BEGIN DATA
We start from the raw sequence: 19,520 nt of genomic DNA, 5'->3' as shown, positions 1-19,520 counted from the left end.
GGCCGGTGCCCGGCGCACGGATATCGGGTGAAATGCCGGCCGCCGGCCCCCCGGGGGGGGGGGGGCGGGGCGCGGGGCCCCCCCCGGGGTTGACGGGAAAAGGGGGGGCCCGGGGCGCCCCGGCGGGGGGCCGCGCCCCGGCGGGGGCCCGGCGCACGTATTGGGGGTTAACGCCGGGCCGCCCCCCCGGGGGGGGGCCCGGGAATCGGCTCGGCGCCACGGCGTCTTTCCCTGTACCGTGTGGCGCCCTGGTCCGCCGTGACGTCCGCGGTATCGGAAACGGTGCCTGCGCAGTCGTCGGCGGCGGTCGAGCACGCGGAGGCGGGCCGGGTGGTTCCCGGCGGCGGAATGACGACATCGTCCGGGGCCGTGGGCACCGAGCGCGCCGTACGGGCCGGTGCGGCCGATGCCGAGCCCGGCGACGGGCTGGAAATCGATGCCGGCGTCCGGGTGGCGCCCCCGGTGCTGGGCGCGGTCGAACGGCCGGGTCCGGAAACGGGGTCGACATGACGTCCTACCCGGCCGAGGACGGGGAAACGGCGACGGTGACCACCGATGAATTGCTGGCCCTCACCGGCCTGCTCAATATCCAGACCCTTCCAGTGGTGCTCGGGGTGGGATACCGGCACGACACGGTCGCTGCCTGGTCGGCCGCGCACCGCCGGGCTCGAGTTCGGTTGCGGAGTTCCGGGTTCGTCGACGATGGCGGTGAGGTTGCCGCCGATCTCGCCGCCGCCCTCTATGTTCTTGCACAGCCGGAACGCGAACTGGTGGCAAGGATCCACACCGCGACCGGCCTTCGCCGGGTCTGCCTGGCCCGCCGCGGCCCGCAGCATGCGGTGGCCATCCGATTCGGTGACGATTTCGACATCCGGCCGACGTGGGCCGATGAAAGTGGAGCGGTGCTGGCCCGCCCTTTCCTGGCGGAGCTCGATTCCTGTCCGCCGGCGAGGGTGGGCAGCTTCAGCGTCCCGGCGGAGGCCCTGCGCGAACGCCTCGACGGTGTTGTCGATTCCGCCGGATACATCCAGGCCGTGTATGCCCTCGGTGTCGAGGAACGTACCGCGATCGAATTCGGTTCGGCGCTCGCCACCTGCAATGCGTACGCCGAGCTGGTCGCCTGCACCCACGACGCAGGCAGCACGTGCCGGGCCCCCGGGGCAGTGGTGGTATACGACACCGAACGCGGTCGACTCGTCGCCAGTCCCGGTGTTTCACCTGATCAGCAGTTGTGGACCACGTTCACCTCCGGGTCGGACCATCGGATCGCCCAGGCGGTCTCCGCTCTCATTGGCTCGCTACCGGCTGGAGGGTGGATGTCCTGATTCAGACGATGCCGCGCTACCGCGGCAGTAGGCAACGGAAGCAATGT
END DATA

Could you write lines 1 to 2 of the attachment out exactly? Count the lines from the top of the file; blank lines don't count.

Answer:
We start from the raw sequence: 19,520 nt of genomic DNA, 5'->3' as shown, positions 1-19,520 counted from the left end.
GGCCGGTGCCCGGCGCACGGATATCGGGTGAAATGCCGGCCGCCGGCCCCCCGGGGGGGGGGGGGCGGGGCGCGGGGCCCCCCCCGGGGTTGACGGGAAAAGGGGGGGCCCGGGGCGCCCCGGCGGGGGGCCGCGCCCCGGCGGGGGCCCGGCGCACGTATTGGGGGTTAACGCCGGGCCGCCCCCCCGGGGGGGGGCCCGGGAATCGGCTCGGCGCCACGGCGTCTTTCCCTGTACCGTGTGGCGCCCTGGTCCGCCGTGACGTCCGCGGTATCGGAAACGGTGCCTGCGCAGTCGTCGGCGGCGGTCGAGCACGCGGAGGCGGGCCGGGTGGTTCCCGGCGGCGGAATGACGACATCGTCCGGGGCCGTGGGCACCGAGCGCGCCGTACGGGCCGGTGCGGCCGATGCCGAGCCCGGCGACGGGCTGGAAATCGATGCCGGCGTCCGGGTGGCGCCCCCGGTGCTGGGCGCGGTCGAACGGCCGGGTCCGGAAACGGGGTCGACATGACGTCCTACCCGGCCGAGGACGGGGAAACGGCGACGGTGACCACCGATGAATTGCTGGCCCTCACCGGCCTGCTCAATATCCAGACCCTTCCAGTGGTGCTCGGGGTGGGATACCGGCACGACACGGTCGCTGCCTGGTCGGCCGCGCACCGCCGGGCTCGAGTTCGGTTGCGGAGTTCCGGGTTCGTCGACGATGGCGGTGAGGTTGCCGCCGATCTCGCCGCCGCCCTCTATGTTCTTGCACAGCCGGAACGCGAACTGGTGGCAAGGATCCACACCGCGACCGGCCTTCGCCGGGTCTGCCTGGCCCGCCGCGGCCCGCAGCATGCGGTGGCCATCCGATTCGGTGACGATTTCGACATCCGGCCGACGTGGGCCGATGAAAGTGGAGCGGTGCTGGCCCGCCCTTTCCTGGCGGAGCTCGATTCCTGTCCGCCGGCGAGGGTGGGCAGCTTCAGCGTCCCGGCGGAGGCCCTGCGCGAACGCCTCGACGGTGTTGTCGATTCCGCCGGATACATCCAGGCCGTGTATGCCCTCGGTGTCGAGGAACGTACCGCGATCGAATTCGGTTCGGCGCTCGCCACCTGCAATGCGTACGCCGAGCTGGTCGCCTGCACCCACGACGCAGGCAGCACGTGCCGGGCCCCCGGGGCAGTGGTGGTATACGACACCGAACGCGGTCGACTCGTCGCCAGTCCCGGTGTTTCACCTGATCAGCAGTTGTGGACCACGTTCACCTCCGGGTCGGACCATCGGATCGCCCAGGCGGTCTCCGCTCTCATTGGCTCGCTACCGGCTGGAGGGTGGATGTCCTGATTCAGACGATGCCGCGCTACCGCGGCAGTAGGCAACGGAAGCAATGT